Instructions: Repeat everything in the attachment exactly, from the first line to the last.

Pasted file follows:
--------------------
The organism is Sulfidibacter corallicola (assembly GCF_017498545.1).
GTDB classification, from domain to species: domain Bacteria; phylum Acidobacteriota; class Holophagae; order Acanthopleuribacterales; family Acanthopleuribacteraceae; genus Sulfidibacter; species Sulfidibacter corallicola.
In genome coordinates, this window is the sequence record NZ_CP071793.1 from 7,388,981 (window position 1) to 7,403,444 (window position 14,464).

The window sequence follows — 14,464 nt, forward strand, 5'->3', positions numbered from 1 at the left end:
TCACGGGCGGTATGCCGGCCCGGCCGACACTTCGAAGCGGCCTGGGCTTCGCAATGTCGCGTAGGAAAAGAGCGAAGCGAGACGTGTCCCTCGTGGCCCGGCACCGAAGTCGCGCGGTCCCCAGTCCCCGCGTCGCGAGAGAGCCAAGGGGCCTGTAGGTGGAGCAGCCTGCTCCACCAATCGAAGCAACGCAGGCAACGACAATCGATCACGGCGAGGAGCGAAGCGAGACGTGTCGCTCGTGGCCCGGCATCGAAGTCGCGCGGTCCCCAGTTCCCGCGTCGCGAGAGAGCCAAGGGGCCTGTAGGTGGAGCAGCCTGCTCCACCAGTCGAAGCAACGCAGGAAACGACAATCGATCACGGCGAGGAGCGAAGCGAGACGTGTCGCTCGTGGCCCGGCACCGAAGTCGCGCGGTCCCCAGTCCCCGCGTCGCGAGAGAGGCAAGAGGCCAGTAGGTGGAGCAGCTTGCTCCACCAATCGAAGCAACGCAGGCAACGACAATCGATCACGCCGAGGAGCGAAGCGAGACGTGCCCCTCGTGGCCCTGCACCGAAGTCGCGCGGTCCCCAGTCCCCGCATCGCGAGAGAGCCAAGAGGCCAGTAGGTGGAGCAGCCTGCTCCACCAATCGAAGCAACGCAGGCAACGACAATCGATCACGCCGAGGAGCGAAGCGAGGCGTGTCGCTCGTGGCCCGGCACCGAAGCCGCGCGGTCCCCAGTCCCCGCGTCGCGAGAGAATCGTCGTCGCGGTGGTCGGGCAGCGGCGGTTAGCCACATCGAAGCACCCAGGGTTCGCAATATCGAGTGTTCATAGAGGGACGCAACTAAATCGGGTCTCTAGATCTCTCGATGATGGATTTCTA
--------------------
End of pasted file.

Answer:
The organism is Sulfidibacter corallicola (assembly GCF_017498545.1).
GTDB classification, from domain to species: domain Bacteria; phylum Acidobacteriota; class Holophagae; order Acanthopleuribacterales; family Acanthopleuribacteraceae; genus Sulfidibacter; species Sulfidibacter corallicola.
In genome coordinates, this window is the sequence record NZ_CP071793.1 from 7,388,981 (window position 1) to 7,403,444 (window position 14,464).

The window sequence follows — 14,464 nt, forward strand, 5'->3', positions numbered from 1 at the left end:
TCACGGGCGGTATGCCGGCCCGGCCGACACTTCGAAGCGGCCTGGGCTTCGCAATGTCGCGTAGGAAAAGAGCGAAGCGAGACGTGTCCCTCGTGGCCCGGCACCGAAGTCGCGCGGTCCCCAGTCCCCGCGTCGCGAGAGAGCCAAGGGGCCTGTAGGTGGAGCAGCCTGCTCCACCAATCGAAGCAACGCAGGCAACGACAATCGATCACGGCGAGGAGCGAAGCGAGACGTGTCGCTCGTGGCCCGGCATCGAAGTCGCGCGGTCCCCAGTTCCCGCGTCGCGAGAGAGCCAAGGGGCCTGTAGGTGGAGCAGCCTGCTCCACCAGTCGAAGCAACGCAGGAAACGACAATCGATCACGGCGAGGAGCGAAGCGAGACGTGTCGCTCGTGGCCCGGCACCGAAGTCGCGCGGTCCCCAGTCCCCGCGTCGCGAGAGAGGCAAGAGGCCAGTAGGTGGAGCAGCTTGCTCCACCAATCGAAGCAACGCAGGCAACGACAATCGATCACGCCGAGGAGCGAAGCGAGACGTGCCCCTCGTGGCCCTGCACCGAAGTCGCGCGGTCCCCAGTCCCCGCATCGCGAGAGAGCCAAGAGGCCAGTAGGTGGAGCAGCCTGCTCCACCAATCGAAGCAACGCAGGCAACGACAATCGATCACGCCGAGGAGCGAAGCGAGGCGTGTCGCTCGTGGCCCGGCACCGAAGCCGCGCGGTCCCCAGTCCCCGCGTCGCGAGAGAATCGTCGTCGCGGTGGTCGGGCAGCGGCGGTTAGCCACATCGAAGCACCCAGGGTTCGCAATATCGAGTGTTCATAGAGGGACGCAACTAAATCGGGTCTCTAGATCTCTCGATGATGGATTTCTA